Amber Zan is a Taiwanese Canadian world traveller and artist. She has spent the last decade living with no permanent address, traveling around the globe, engaging in a variety of experiences that only some can imagine. Her adventures have taken her from the London punk scene to cities such as Manhattan, through isolating treks across the Gobi Desert and touring with racecar drivers. She is currently working on a collection of short stories about her travels. Follow her on Tumblr or check out her blog A Long Holiday.
Finally I arrived in Paris, the romantic capital city of the world. Fat Frenchie – as I called him – was there to greet me and how could I say no? He had been so good to me since the days in New York. He was the French trader in the office next door, stalking me at lunch, swiping his all-access building pass to wait at my desk. His offer was an all-expense paid cohabitation in a cute apartment in Chatelet next to the Seine River. A fancy part of town, with a fancy lifestyle. I could do whatever I wanted; learn French, paint, or spend my days in coffee shops. It seemed like a dream. I could grow to love him and I already cared for him dearly. He was the nicest to me, wherever I was, whatever I needed, and he was there. He wasn’t super fat, just a little bit chubby compared to the rest of the group, hence his nickname. He was tall, blonde, wore cheesy 80s banker striped collared shirts every so often. He and his network of French banker friends had taken care of me in Japan, New York and now here. He had sent me my favorite things all over the world; macaroons, French wine and chocolates.
This would work; I would fall in love with him as I fall in love with the city where everyone goes to fall in love.
It took only a few days for me to begin to feel claustrophobic, and not only because the apartment was on the top floor of a building and surely was made for small people. It was funny to see how Frenchie would have to bend and curve to the sloping roof surrounding the living room when he got ready for work each morning. I was suffocating from his kindness and eagerness to please me. Even for the things I loved, I began to feel resentment. He knew of my chocolate addiction and hence brought me chocolate croissants for breakfast, chocolate crepes for lunch and dinner filled with chocolate desserts. Chocolate was paired with everything salty and sweet during my life in this city. I felt nothing but nausea surrounded by my favorite foods. I fell ill, and his mother, a doctor, had to come check on me. I’m sure she wasn’t pleased with me and the hold I had on her son. After days spent in bed, it was then I knew I needed to find an escape. I had wanted too much to return his feelings, each day I watched as he dressed for work, his routines around the apartment and off he went. I thought, and I don’t know why, even after every sweet gesture, no matter how much I wanted to care for him, he was still just Fat Frenchie.
I found a listing for an art assistant at a studio of a Russian painter. It was a large house with many rooms inhabited by an art student from the Czech Republic, a French poet, and various other artists. It was illegal to rent out rooms in the studio, so every room looked like a classroom with a couch pullout bed. Whenever we came to and from the studio, we had to carry notebooks with us and pretend to be attending a class. In exchange for a room I had to help prime canvases and mix paints while the artist worked on two large pieces of candidates in the upcoming United States presidential election just to be ready no matter who won. I left most of my stuff at Frenchie’s and borrowed his mother’s small lancer travel bag, then told him I was going away for the weekend and left. I spent a few days in the studio, but still didn’t feel adjusted. The French aura didn’t appeal to me, the lifestyle of those foreign artists. I was still very lost in the city especially since Frenchie used to always speak on my behalf, and thus I had no idea how to navigate it on my own. I was uncertain of what would be next. I really treasured our friendship and his only fault was being too nice. I felt the need to run again. Among the things I left with him was my guitar, something we both knew I would be back for eventually.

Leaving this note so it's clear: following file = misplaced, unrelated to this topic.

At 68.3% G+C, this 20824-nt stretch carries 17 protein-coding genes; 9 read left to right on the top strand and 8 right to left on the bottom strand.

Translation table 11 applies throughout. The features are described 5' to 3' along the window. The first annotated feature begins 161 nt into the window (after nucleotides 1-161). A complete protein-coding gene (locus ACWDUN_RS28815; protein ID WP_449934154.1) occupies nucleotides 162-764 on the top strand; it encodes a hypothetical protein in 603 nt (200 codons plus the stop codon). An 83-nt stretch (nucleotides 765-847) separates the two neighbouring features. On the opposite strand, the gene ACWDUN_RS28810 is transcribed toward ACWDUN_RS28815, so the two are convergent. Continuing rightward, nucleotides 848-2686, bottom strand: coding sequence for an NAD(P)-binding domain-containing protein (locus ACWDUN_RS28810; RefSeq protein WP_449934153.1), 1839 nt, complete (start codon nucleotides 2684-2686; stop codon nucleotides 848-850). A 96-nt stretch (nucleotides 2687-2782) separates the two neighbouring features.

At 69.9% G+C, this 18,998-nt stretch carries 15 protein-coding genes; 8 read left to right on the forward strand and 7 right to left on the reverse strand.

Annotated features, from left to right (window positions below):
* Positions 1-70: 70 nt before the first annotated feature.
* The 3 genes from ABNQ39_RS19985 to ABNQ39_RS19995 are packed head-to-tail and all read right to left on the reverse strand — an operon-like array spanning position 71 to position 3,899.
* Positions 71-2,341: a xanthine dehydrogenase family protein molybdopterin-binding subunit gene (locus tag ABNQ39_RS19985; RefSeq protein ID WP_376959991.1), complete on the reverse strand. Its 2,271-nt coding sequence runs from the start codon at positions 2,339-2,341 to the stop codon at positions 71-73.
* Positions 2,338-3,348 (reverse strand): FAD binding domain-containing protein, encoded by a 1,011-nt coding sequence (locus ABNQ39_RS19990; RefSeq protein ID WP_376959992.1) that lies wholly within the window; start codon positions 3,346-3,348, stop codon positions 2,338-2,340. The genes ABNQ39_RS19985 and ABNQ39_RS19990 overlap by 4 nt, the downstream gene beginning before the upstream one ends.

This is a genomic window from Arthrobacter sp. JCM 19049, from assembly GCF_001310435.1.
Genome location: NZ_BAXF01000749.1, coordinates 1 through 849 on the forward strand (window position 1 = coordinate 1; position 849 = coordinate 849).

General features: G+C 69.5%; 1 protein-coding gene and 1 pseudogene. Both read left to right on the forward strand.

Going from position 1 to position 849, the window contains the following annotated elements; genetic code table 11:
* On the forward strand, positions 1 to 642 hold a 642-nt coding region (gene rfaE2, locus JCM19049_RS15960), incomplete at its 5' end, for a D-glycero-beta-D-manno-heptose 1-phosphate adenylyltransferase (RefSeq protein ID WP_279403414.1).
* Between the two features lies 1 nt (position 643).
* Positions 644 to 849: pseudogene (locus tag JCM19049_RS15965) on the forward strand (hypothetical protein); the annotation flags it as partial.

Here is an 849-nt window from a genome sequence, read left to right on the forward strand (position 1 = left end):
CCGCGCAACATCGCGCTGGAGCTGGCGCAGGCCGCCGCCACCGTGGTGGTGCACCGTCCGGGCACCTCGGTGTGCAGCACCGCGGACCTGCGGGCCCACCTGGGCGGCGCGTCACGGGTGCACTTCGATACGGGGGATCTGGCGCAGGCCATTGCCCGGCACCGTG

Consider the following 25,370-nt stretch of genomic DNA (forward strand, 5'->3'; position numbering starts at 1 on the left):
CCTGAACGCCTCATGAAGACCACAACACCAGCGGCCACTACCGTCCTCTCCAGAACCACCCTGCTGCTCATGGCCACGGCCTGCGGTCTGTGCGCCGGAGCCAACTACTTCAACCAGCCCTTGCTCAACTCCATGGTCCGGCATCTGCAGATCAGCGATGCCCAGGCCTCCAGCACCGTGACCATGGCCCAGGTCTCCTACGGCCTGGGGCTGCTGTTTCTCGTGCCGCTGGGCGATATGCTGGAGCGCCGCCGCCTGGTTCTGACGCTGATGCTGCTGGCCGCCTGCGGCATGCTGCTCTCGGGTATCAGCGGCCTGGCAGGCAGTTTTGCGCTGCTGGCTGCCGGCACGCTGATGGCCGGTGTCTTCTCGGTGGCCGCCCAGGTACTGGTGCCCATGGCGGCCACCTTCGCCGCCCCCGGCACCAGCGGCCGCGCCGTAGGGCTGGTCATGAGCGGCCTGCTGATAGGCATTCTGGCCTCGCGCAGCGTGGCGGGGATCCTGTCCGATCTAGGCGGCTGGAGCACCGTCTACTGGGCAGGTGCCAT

With luck one day, I got a message from Colin, a good friend from high school.
“Where are you?”
“Paris,” I responded.
“Meet me at Charles de Gaulle tomorrow, we are going on a road trip.”
“Where?” I said.
“Monte Carlo, Formula 1.”
Colin was a successful racecar driver based in Asia who spent his summers flying around Europe each weekend for different races. We had kept in contact over the years, me being possibly the only other person from our classmates who could also be found roaming random cities around the world. My first trip to Paris didn’t turn out to be how I imagined, but instead became the death of my romantic hopes and created a new spontaneous adventure.
Photo by Amber Zan